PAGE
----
One of the first objectives for the NATRC is taking on the challenge that was made by Karen Hawkins, the Director of the IRS Office of Professional Responsibility, to find mechanisms for the industry to self-regulate.
Washington, D.C. (PRWEB) September 24, 2012
Wednesday, September 26, 2012 at 4:00 ET
State Regulation of Tax Resolution Companies
If your company, firm or sole proprietorship engages in providing services for the resolution or settlement of tax obligations, you may be considered, under certain state laws, a debt adjusting organization.
In the wake of TaxMasters and others, state regulators and Attorneys General are currently reviewing their laws to determine the application of their existing laws to tax resolution, settlement or negotiation services.
Some examples of existing state laws that may govern tax resolution and settlement are:
"Debt adjusting – means a person who for a profit engages in the business of acting as an intermediary between a debtor and the debtor’s creditors for the purpose of settling, compromising, or in any way altering the terms of payment of any debt of the debtor…"
"Acting or offering to act as an intermediary between a consumer and one or more creditors of the consumer for the purpose of adjusting, settling, discharging, reaching a compromise on or otherwise altering the terms of payment of the consumer’s obligation."
This webinar will review all of the applicable state laws, examine the definitions and exemptions of those laws, evaluate current regulatory proposals and look at immediate steps that can be taken to be lawfully excluded from these laws.
Wednesday, October 3, 2012 at 4:00 ET
Tax Resolution Industry Code of Conduct
One of the first objectives for the NATRC is taking on the challenge that was made by Karen Hawkins, the Director of the IRS Office of Professional Responsibility, to find mechanisms for the industry to self-regulate. The harm that TaxMasters, Roni Deutch and JK Harris did to the tax resolution industry cannot be understated. The NATRC is working immediately to find solutions that will improve the industry without the intervention of federal or state regulators.
To achieve this goal, the NATRC is working to develop a “Code of Conduct” that imposes serious consumer and taxpayer protections on the association’s members. This Code will stand out as a “Taxpayer Bill of Rights” when consumers are considering working with a Tax Resolution Company.
The NATRC’s “Code of Conduct” is an important first step to improve the image of the industry, help secure fair regulation and make a distinction between the “good” and the “bad” in the tax resolution industry.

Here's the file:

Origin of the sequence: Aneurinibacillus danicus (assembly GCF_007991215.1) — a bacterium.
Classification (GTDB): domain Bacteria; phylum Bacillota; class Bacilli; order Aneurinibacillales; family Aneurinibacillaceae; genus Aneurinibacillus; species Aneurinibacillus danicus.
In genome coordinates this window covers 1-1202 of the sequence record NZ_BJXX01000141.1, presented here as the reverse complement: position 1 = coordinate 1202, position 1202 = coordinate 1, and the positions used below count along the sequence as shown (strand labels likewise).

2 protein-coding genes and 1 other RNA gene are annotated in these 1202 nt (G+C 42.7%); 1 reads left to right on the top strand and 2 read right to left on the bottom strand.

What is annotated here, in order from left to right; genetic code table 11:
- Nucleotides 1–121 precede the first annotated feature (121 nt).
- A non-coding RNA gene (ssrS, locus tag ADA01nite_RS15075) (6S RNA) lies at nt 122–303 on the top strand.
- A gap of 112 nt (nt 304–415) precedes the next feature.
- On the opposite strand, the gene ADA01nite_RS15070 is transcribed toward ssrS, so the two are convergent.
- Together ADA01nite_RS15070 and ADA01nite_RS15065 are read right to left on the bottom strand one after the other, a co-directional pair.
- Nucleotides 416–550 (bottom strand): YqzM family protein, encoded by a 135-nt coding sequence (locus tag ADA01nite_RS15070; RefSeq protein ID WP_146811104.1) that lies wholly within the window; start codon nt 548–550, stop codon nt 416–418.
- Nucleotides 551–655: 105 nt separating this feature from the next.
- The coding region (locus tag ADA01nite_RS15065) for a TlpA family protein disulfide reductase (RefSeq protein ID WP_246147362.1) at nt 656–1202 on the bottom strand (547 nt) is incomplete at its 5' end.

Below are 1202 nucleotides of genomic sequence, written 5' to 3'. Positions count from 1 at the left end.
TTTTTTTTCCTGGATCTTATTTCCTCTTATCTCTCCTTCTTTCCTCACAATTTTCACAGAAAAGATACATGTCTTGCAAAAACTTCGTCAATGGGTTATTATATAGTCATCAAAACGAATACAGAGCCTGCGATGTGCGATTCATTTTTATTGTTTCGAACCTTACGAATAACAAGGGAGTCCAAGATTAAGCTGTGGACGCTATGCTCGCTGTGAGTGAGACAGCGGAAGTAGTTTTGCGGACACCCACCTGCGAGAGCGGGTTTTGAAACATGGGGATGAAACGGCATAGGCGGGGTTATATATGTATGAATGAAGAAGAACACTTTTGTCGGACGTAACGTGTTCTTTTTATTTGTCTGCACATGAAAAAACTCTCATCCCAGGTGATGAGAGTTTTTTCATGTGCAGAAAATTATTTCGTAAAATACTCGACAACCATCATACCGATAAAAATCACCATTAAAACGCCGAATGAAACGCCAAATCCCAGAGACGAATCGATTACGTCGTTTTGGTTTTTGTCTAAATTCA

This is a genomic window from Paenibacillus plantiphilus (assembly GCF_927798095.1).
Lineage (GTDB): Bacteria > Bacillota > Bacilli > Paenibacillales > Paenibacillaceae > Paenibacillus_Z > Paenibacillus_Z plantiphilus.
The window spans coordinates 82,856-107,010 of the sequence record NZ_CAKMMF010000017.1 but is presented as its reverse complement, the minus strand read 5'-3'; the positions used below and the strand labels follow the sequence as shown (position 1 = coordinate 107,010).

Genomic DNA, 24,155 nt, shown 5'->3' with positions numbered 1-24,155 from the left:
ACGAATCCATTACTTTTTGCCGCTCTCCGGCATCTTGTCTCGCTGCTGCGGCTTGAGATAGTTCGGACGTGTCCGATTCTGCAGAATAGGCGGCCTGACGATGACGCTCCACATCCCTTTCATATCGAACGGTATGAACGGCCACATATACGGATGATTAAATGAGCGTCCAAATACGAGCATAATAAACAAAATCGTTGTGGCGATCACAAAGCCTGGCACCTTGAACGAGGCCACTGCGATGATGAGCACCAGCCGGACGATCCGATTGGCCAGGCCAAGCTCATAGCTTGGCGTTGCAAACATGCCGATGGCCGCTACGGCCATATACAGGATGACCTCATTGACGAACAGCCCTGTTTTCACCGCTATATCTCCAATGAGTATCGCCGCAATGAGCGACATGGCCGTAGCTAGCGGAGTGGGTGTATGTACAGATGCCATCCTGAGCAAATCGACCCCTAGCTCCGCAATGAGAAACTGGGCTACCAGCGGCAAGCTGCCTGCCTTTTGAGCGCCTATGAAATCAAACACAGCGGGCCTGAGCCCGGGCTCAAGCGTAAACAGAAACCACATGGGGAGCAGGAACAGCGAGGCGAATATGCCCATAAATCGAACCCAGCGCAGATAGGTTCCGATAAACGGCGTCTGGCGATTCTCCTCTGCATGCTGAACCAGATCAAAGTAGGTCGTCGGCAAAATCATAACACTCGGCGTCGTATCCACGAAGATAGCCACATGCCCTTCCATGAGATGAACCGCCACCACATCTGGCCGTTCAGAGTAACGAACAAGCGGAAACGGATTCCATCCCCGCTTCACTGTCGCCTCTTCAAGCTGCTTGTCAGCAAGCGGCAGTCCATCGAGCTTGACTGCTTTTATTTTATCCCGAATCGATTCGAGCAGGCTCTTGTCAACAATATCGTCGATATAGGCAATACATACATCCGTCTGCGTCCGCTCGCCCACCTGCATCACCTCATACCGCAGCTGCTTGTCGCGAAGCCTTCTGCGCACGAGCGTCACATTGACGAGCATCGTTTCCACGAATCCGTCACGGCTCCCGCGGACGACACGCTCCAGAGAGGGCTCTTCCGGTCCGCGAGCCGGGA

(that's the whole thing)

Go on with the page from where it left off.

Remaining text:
In this webinar, we will review each point of the NATRC Code of Conduct, how it protects consumers, how it impacts the industry, its implementation and future updates.
Wednesday, October 10, 2012 at 4:00 ET
New Federal Regulation of Tax Resolution Companies
The federal Bureau of Consumer Financial Protection (CFPB) issued a Federal Register Notice to define "larger" non-depository industry participants that may be subject to the supervisory program of the Bureau. The Notice outlined the industries that the Bureau will immediately seek to regulate.
One of the industries to be regulated is "debt relief services" which includes providers of services that "offer to reduce medical or tax debt". A meeting at the CFPB confirmed the intent of the bureau to regulate tax resolution services.
This webinar will review the plans of the CFPB to examine and supervise certain companies, firms and indivdiuals that provide tax resolution, settlement or negotiation services.
Wednesday, October 17, 2012 at 4:00 ET
Regulation Beyond the EA, CPA and Attorney: IRS Authority over Companies
Karen Hawkins, the Director of the IRS Office of Professional Responsibility, has said that she has no doubt that OPR has jurisdiction over the tax resolution industry and those working in it. According to Director Hawkins, “There is nothing in the definition of practice before the IRS that would suggest to me that their industry was intended not to be covered.”
The term “Practice” before the IRS includes preparing or filing documents, corresponding or communicating with the IRS, rendering written or oral advice, or representing clients at conferences, hearings or meetings. Who is considered to be practicing before the IRS has been broadened so that all of those activities pertain to tax resolution companies - not just individuals.
In this webinar we will examine the extension of IRS requirements to companies rather than individual enrolled agents, certified public accounts and attorneys. We will also review the OPR’s new declaration of requirements for practice and the implications of enforcement.
HOW TO REGISTER FOR THE WEBINARS
There is no charge to attend the “Wednesday Webinar Series”. To attend, simply send an e-mail to NATRC(at)NationalPolicyGroup(dot)com for your registration information.
If you have any questions or require any additional information about the Webinars, please e-mail the NATRC at NATRC(at)NationalPolicyGroup(dot)com or call 202-271-3569.